Provincial and Municipal Agricultural and Environmental Departments

The Agency recognizes the value of working with provincial and municipal governments to address threats posed by plant and animal pests and diseases, including invasive species. By sharing expertise and acting jointly to prevent the introduction, spread, and impact of critical species, governments can protect Canadian resources. In addition, these partners play a significant role in overseeing agricultural products/inputs at specific points along the product continuum from application through disposal.

Federal Departments and Agencies

The CFIA is responsible for all federal food inspection and compliance activities under Health Canada’s regulatory requirements, as well as for developing and enforcing all non-health and safety requirements that apply to food (e.g. truthful labelling, grade standards, compositional requirements). The CFIA is also responsible for assessing agricultural inputs for safety and quality, for overseeing regulations that protect plant and animal health, and for conducting associated inspections and audits. Other departments and agencies have the following related responsibilities.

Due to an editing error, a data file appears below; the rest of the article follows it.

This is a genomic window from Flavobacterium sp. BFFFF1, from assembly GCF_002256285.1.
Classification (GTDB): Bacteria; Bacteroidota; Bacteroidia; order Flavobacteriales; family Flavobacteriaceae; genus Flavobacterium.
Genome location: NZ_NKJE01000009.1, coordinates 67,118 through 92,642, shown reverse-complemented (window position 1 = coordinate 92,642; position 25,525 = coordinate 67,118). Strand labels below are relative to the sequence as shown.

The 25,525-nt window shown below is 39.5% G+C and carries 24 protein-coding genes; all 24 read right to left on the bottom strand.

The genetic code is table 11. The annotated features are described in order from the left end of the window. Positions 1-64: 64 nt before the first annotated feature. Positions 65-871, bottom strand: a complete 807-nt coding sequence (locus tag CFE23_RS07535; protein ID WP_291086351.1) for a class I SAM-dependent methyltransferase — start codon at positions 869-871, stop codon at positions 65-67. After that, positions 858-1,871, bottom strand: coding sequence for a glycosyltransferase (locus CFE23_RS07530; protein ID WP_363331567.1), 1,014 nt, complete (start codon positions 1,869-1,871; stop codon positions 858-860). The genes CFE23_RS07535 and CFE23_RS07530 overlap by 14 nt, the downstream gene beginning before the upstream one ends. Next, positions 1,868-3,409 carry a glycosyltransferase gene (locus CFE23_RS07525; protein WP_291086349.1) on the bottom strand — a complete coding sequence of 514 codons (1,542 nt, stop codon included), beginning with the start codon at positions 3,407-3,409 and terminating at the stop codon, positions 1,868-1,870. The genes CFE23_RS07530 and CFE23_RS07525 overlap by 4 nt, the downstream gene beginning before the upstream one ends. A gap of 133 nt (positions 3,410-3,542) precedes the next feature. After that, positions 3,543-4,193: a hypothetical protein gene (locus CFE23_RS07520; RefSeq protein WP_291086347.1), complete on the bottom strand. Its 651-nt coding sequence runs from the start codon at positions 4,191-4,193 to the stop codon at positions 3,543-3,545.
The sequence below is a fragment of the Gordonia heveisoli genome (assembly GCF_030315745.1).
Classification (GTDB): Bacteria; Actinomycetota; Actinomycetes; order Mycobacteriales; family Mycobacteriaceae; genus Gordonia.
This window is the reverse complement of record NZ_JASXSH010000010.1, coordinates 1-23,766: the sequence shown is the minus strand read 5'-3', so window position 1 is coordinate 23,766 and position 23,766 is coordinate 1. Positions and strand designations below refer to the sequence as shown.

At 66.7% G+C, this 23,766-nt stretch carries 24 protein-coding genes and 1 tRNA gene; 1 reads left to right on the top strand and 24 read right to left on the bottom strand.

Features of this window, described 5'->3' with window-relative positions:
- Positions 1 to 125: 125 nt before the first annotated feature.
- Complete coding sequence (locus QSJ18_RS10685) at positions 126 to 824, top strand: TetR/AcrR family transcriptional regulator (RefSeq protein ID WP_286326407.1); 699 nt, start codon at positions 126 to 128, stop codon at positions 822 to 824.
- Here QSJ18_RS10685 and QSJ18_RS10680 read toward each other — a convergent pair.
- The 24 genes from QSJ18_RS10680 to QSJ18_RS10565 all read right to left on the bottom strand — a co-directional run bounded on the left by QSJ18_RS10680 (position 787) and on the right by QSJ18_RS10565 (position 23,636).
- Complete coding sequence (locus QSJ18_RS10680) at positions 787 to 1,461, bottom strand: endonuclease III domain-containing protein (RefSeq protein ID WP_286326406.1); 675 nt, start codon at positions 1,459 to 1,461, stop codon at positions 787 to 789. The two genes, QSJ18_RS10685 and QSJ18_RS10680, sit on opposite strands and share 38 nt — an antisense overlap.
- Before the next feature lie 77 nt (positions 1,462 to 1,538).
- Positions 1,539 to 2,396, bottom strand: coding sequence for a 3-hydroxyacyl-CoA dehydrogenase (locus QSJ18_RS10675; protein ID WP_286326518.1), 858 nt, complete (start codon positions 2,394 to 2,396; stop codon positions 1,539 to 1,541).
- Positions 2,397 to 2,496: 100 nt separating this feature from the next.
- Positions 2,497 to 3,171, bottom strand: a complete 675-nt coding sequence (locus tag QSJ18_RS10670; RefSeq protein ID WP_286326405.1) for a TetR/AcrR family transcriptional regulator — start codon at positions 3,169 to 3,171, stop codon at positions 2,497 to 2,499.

Health Canada: Establishes regulations and standards on the safety and nutritional quality of food sold in Canada.

Pest Management Regulatory Agency: Establishes regulations and standards on the safety and use of pest control products in Canada.

Agriculture and Agri-Food Canada: Provides funding for initiatives that help to strengthen the national food safety system (e.g. on-farm food safety programs); provides high-level policy direction and support for initiatives on agricultural inputs, innovative agricultural products, and compensation associated with plant and animal health programs.

Public Health Agency of Canada: Implements national surveillance and alert systems for potential food-borne illness outbreaks.

Canadian Grain Commission: Regulates grain handling in Canada and establishes and maintenance of standards of quality for Canadian grains;

Public Safety Canada: Created in 2003 to ensure coordination across all federal departments and agencies responsible for national security and the safety of Canadians

Canada Border Services Agency: Provides integrated border services that support national security and public safety priorities and facilitate the movement of persons and goods, including animals and plants that meet all import requirements under the program legislation.

Fisheries and Oceans Canada: Develops and implements policies and programs in support of Canada’s economic, ecological, and scientific interests in oceans and inland waters.